You and your husband need to stop playing good cop/bad cop in regards to money. It isn’t good for your relationship with your husband or your relationship with your daughter. I suggest the three of you sit down and go over your daughter’s fixed expenses.  I’m sure $400 is not enough to cover rent, food, utilities, gas and other miscellaneous school expenses. You and your husband need to agree on an amount you are both willing to give your daughter each month then you Kim can’t give her more after the fact. Be very clear how much you are giving her then let her know she will be responsible for the rest.  Instead of saying I’ll pay $75 for this, but I won’t pay for that, just give her $500 and let her manage her own money. I would be very surprised if her credit card spending does not go down once she has to dip into her own savings.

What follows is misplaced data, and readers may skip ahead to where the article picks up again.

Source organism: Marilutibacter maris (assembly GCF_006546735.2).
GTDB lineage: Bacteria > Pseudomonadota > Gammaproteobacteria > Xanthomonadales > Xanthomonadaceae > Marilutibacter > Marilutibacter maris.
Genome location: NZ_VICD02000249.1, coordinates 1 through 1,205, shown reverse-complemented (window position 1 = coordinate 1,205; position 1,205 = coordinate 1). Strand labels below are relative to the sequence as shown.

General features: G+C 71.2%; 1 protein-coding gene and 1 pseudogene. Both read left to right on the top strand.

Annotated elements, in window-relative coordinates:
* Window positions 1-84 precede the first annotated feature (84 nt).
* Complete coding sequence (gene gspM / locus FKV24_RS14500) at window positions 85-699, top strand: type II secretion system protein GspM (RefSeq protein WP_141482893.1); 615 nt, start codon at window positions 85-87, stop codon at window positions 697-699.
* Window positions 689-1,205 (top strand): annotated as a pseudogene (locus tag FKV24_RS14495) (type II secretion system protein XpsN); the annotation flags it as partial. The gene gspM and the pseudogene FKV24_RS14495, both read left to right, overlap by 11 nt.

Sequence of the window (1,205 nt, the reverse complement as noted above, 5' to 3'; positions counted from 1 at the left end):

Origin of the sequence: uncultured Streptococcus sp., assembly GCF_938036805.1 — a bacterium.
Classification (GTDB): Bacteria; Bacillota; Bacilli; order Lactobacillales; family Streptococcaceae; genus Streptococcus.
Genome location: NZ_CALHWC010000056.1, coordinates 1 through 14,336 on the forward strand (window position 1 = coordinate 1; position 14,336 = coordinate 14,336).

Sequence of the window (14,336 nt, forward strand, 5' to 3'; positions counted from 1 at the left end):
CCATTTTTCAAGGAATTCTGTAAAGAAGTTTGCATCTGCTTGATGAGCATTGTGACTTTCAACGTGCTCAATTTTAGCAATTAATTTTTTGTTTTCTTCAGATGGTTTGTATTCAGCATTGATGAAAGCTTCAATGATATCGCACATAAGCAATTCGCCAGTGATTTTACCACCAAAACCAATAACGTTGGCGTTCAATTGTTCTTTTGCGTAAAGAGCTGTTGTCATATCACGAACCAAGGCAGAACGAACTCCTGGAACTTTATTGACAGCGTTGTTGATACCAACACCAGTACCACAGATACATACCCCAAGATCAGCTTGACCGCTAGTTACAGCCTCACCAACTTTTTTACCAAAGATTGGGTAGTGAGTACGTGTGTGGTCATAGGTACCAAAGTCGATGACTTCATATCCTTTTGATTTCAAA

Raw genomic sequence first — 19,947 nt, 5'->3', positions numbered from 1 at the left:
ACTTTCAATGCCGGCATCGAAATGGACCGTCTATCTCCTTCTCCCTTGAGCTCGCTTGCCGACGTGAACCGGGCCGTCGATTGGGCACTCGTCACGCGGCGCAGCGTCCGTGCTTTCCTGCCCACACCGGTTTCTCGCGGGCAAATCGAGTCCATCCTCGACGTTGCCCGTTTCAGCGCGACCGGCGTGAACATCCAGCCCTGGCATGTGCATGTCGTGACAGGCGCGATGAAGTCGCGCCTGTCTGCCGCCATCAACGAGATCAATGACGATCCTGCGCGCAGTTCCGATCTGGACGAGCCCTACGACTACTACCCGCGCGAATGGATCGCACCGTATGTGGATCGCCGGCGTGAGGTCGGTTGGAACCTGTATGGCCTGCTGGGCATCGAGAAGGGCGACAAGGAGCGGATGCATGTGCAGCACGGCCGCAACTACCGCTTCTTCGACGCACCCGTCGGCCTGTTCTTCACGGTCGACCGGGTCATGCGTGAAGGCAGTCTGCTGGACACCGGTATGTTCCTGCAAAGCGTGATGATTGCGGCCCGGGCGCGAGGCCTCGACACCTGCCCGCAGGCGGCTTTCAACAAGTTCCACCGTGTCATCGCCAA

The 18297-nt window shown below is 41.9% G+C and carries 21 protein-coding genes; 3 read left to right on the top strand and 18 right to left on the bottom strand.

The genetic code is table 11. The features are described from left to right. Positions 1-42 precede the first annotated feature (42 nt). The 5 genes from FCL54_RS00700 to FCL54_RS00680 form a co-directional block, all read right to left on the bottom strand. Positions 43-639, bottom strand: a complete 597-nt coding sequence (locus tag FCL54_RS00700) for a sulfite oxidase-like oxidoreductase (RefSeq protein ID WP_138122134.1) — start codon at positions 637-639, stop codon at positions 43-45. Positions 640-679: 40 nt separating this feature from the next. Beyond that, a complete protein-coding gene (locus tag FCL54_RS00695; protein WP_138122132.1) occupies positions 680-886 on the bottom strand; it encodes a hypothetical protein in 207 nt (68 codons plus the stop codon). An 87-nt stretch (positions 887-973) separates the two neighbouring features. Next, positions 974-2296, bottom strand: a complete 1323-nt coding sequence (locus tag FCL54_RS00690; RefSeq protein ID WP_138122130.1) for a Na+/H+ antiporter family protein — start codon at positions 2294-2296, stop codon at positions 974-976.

Do you require your children pay a portion of their expenses while in college? How did you determine how much to give them? Did you ever try to manipulate their decisions with money or stuff?

Note I am an Amazon affiliate.

Disease Called Debt

Sunday, January 17, 2016

The Problem with Recruiting Companies

When my employee resigned resigned last year, our human resource manager decided to use a staffing agency to replace her.   She went with a prominent agency who sold us on temp-to-perm. The perfect candidate had just walked through their door and could start the next day. We wouldn’t even have to interview her. Instead, we’d conduct a working interview – evaluate her work for one full day for free.  If we felt she was a good fit we’d keep her, if not they would provide a new candidate. 

I reviewed the candidate’s resume which looked promising.  She had 7-years of solid accounts payable experience. She had left the payables job a year ago after a management change. Since her degree had been in marketing, she had decided to try to get into her field by taking a job in retail.  After a year of working retail she now thought she had made a mistake and wanted to get back into accounting.  I agreed to the working interview.